Minister Falah Mustafa and Representative Bayan Sami Abdul Rahman with Britain's Middle East Minister Hugh Robertson
London, UK - (KRG.org) - Minister Falah Mustafa, the Head of the Department of Foreign Relations, during an official visit to the UK, called on Britain to provide practical assistance to the Kurdistan Regional Government and Kurdish NGOs to help Syrian refugees.
Minister Mustafa was in the UK for a four-day visit in which he met the Minister for the Middle East, officials at the Department For International Development (DFID), the envoys for health and trade, as well as parliamentarians and think tanks. He was accompanied by Bayan Sami Abdul Rahman, the KRG's High Representative to the UK, and both of them took part in a conference at the University of Cambridge marking the past 10 years in Iraq.
Minister Mustafa and Ms Abdul Rahman met Hugh Robertson, the UK's newly-appointed Minister for the Middle East, to discuss recent developments in Kurdistan and Iraq, including the elections to the Kurdistan Parliament, the discussions on the Iraqi election law which will determine whether votes only have an impact in the province in which they are cast or throughout the country. Mr Mustafa echoed the calls on the British government to recognise the Kurdish genocide and highlighted the humanitarian crisis facing the Syrian refugees in the Kurdistan Region. He invited Minister Robertson to visit Kurdistan and to see the region for himself.
The plight of the Syrian refugees, who are mostly Kurds but also Arabs and Christians, was also discussed at a meeting with Mark Bowman, DFID's Director General for Humanitarian, Security, Conflict and International Finance, and members of DFID's Syrian Crisis team.
Minister Mustafa said that about 235,000 people from Syria have crossed into Kurdistan Region. Half of them have been absorbed into the local community while the remainder is in camps. The KRG has already spent $65million helping the refugees and oil companies operating in the region have pledged $50million this year. The Iraqi federal government has pledged $12million.
'The people of Kurdistan and the KRG have responded to the refugees as a national and humanitarian cause. Not so long ago we were refugees ourselves. With no end in sight for the political crisis and civil war in Syria, this is becoming a longer term issue and we need practical assistance and planning for the long-term,' said Minister Mustafa. 'British NGOs played an important role in Kurdistan in the 1990s. They and DFID have the kind of expertise that we can learn from and that will help the KRG and Kurdish NGOs to better serve the refugees.'
Mr Bowman said his department would study the refugees' situation in Kurdistan and would provide assistance to the children via a contribution of £2million (equivalent to $3.2million) to Unicef in Iraq. He said, 'We express our appreciation for what you are doing. This is a regional and international crisis. You and other countries are bearing the burden.'
Minister Mustafa highlighted the plight of the refugees in his meetings with members of the All-Party Parliamentary Group on the Kurdistan Region and with Ian Lucas MP, the Shadow Middle East Minister. Mr Lucas, who visited the Domiz refugee camp in Duhok near the Syrian border earlier this year, said, 'We went to Domiz and it's extremely impressive what the KRG is doing there. Having so many people come into Kurdistan in such a short time puts a lot of pressure on you.' On the issue of recognition of the genocide, Mr Lucas said that he would continue the dialogue with Mr Robertson and the Foreign and Commonwealth Office.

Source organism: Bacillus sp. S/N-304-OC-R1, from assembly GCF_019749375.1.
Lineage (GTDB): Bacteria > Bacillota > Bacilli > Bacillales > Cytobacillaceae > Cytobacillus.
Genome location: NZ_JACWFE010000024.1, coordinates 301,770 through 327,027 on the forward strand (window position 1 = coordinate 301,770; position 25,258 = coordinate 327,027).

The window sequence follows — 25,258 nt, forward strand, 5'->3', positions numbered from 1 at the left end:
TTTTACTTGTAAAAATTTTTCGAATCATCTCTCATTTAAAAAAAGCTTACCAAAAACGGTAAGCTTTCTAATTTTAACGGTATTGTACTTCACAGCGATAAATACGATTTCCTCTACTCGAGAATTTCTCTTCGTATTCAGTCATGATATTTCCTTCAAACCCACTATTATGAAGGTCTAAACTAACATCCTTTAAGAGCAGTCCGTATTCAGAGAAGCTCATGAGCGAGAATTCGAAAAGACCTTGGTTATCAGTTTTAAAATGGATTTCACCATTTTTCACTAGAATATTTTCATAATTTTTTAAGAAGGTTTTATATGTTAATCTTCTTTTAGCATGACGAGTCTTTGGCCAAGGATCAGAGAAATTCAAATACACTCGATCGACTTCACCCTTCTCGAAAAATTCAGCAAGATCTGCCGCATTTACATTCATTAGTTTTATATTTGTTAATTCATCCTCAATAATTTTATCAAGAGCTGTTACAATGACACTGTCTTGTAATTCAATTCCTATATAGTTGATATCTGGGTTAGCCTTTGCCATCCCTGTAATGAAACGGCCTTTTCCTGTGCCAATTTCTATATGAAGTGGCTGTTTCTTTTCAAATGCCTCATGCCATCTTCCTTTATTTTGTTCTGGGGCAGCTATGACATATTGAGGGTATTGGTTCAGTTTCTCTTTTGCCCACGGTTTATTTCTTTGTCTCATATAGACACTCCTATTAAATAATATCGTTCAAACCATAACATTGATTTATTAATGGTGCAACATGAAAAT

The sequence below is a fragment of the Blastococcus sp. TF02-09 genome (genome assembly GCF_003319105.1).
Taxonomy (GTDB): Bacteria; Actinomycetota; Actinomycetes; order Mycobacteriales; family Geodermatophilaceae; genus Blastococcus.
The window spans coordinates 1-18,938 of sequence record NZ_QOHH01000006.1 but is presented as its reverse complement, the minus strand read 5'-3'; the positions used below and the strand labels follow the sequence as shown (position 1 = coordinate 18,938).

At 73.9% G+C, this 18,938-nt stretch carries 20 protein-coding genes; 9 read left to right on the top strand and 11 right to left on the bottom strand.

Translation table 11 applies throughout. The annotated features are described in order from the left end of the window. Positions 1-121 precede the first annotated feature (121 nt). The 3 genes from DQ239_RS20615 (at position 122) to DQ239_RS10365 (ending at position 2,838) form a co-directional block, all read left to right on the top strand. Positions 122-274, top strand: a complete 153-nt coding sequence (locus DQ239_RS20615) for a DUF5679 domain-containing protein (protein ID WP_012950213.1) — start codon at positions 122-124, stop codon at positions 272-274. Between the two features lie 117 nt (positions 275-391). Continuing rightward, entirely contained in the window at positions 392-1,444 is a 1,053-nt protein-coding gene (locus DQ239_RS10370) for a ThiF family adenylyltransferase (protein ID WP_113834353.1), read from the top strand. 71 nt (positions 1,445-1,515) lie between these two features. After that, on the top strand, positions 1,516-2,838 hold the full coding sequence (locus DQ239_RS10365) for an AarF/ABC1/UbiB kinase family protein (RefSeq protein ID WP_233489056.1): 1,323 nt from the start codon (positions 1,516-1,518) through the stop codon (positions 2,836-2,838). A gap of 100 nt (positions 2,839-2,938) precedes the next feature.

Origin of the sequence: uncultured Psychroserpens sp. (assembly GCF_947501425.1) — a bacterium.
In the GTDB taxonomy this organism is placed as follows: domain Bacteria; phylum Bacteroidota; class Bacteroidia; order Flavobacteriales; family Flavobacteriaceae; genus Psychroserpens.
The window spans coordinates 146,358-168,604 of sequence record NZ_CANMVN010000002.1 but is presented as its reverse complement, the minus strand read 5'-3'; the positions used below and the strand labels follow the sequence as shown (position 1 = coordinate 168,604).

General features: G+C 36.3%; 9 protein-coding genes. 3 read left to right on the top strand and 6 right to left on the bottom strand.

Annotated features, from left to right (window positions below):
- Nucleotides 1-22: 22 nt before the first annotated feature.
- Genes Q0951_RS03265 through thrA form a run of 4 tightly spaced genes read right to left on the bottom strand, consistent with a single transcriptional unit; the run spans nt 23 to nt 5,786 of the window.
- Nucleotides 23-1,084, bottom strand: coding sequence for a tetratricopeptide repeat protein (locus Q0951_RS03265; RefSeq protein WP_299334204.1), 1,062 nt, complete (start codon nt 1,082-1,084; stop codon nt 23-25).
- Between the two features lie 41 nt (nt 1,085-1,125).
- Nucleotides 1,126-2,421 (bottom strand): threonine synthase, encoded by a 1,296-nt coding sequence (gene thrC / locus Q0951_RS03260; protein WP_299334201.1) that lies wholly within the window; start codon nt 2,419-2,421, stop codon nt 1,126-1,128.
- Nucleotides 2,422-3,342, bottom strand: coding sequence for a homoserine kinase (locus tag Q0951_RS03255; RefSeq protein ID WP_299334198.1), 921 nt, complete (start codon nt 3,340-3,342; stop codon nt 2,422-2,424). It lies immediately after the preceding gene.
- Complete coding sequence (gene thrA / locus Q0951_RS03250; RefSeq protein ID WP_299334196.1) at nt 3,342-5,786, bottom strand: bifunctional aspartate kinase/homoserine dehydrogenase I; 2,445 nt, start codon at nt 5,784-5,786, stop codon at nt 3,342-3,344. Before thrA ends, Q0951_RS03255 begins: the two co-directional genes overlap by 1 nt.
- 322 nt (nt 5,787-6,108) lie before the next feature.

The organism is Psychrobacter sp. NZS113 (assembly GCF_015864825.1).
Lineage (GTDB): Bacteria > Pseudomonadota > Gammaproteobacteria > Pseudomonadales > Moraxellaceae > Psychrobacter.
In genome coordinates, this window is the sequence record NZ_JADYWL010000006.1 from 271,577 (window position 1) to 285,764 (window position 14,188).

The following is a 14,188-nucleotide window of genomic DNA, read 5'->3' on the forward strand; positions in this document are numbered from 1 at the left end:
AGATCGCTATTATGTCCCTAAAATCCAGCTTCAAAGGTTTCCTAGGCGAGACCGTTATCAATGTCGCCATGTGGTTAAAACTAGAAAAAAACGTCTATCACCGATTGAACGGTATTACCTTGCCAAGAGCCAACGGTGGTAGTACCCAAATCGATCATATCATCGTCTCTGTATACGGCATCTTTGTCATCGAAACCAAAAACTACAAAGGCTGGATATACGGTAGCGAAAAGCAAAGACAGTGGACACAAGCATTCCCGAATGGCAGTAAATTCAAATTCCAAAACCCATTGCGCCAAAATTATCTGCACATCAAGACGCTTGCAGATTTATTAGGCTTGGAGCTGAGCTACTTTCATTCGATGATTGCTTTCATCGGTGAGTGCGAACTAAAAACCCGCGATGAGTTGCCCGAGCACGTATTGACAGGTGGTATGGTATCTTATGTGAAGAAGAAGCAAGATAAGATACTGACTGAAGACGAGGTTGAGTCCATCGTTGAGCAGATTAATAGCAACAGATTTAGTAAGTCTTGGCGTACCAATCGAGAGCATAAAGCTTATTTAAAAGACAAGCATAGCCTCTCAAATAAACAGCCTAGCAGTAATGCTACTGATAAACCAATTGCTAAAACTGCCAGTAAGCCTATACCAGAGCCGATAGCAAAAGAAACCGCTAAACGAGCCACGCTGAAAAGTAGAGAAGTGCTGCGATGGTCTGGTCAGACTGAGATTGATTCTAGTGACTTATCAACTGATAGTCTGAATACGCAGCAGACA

In his meeting with the APPG, Minister Mustafa thanked the parliamentarians for their support to the Kurdish community in Britain as well as the people of Kurdistan, particularly in highlighting the need for the recognition of the Kurdish genocide.
The minister addressed the Kurdish Genocide Task Force, a group of parliamentarians, lawyers, public relations and genocide experts brought together by the KRG UK Representation to provide advice on raising awareness and recognition of the Kurdish genocide. The Minister thanked the group for their work and successes so far and encouraged them to continue to share their expertise to help the survivors and the relatives of those who lost their lives.
The Minister and Ms Abdul Rahman also met Lord Marland, the British Prime Minister's Trade Envoy, and Lord Kakkar, the Health Envoy, to discuss direct flights from the UK to Kurdistan, visas, bilateral trade and plans for the UK to provide Kurdistan with healthcare expertise and training.
While in London, Minister Mustafa addressed think tanks that focus on the Middle East: RUSI, Chatham House and the Next Century Foundation, as well as the leading trade organisation, the Middle East Association. He told audiences about Kurdistan's recent elections, the forthcoming Iraqi elections and the dispute over the election law, relations between Erbil and Baghdad, Kurdistan's growing economy and the fact that many international companies see Kurdistan as a launch-pad to the rest of Iraq and that direct flights from the UK and easier visa-access would enable Kurdistan-UK trade relations to go even further.
The minister also gave interviews to the BBC's Arabic television service which is based in London and to Reuters news agency.